Most football fans would agree that Spain is the favorite for Sunday night's European Championship final against Italy.
The Spanish won the Euro 2008 title four years ago in Vienna, and followed that up with their first World Cup victory two years ago in Johannesburg.
But regardless of what they have won, it's how they have won, entertaining neutral fans with the way they play, their passing, their style and their charisma.
Now, everyone is waiting to see is if those characteristics are enough to win a third straight major title at the Olympic Stadium in Kiev.
"I don't think we're favorites for this final," said Spain goalkeeper Iker Casillas, the team's captain and probably its most vocal player on the field.
"Quite the opposite. It's wide open."
Humble words indeed from a player who surely believes the 10 men standing in front of him day after day and match after match are among the best ever assembled.
Still, though, even Casillas can see that times are changing, that his friends and teammates are aging.
"It's all different now, and still there is a lot of hope to keep going," Casillas said.
"We're going to work hard to defend the title we won four years ago."
To do that, the Spanish will likely have to play better than they have all tournament.
From the opening 1-1 draw against Italy to the penalty shootout victory over Portugal in the semifinals, Spain has showed its quality but often lacked the finishing needed to put away opponents.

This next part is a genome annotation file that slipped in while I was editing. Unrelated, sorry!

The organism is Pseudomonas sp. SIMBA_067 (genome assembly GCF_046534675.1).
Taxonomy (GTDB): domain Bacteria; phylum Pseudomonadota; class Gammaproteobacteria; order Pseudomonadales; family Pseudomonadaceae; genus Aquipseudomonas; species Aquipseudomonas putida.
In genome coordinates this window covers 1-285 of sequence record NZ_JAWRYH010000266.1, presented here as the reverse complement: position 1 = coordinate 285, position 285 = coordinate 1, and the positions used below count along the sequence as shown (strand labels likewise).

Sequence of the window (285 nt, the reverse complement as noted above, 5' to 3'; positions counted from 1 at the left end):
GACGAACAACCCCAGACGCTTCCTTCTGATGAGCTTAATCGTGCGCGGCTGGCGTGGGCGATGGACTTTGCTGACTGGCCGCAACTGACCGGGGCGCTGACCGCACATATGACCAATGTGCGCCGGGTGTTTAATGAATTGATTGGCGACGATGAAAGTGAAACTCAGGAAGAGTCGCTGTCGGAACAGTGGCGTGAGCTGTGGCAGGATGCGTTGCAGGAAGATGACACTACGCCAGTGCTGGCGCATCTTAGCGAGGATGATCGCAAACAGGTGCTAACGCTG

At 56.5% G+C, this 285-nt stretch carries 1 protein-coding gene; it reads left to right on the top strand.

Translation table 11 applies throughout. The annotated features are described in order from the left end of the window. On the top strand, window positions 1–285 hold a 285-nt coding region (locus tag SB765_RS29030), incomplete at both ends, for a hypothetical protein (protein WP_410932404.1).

That's where Italy comes in. The Italians have also employed a controlled passing game, led my midfield master Andrea Pirlo, to get to the final.
And while they haven't set the tournament ablaze with goals, the Italians played brilliantly against Germany in the semifinals and watched as striker Mario Balotelli broke through with two goals — both with superb finishes.
Now it's time to face Spain, again.
"They're also human," Italy defender Giorgio Chiellini said, "and we can beat them."
The key to winning Sunday's match will likely be ball control. Both teams rely on possession to dictate the pace of the game. And both teams are good at it.
Many would argue that the Spanish have the advantage when it comes to controlling the ball. Spain has completed 3,417 passes at Euro 2012, while their five opponents have a combined 1,530 against them.
But Italy, in that opening draw, managed 341 passes against Spain, and may even have a passing-game advantage on Sunday.
While Spain rarely uses the long ball, Italy has shown it can — and to great effect in the case of Balotelli's second goal against Germany.
Now it's time for the rematch of the Group C game, and it should be even more entertaining.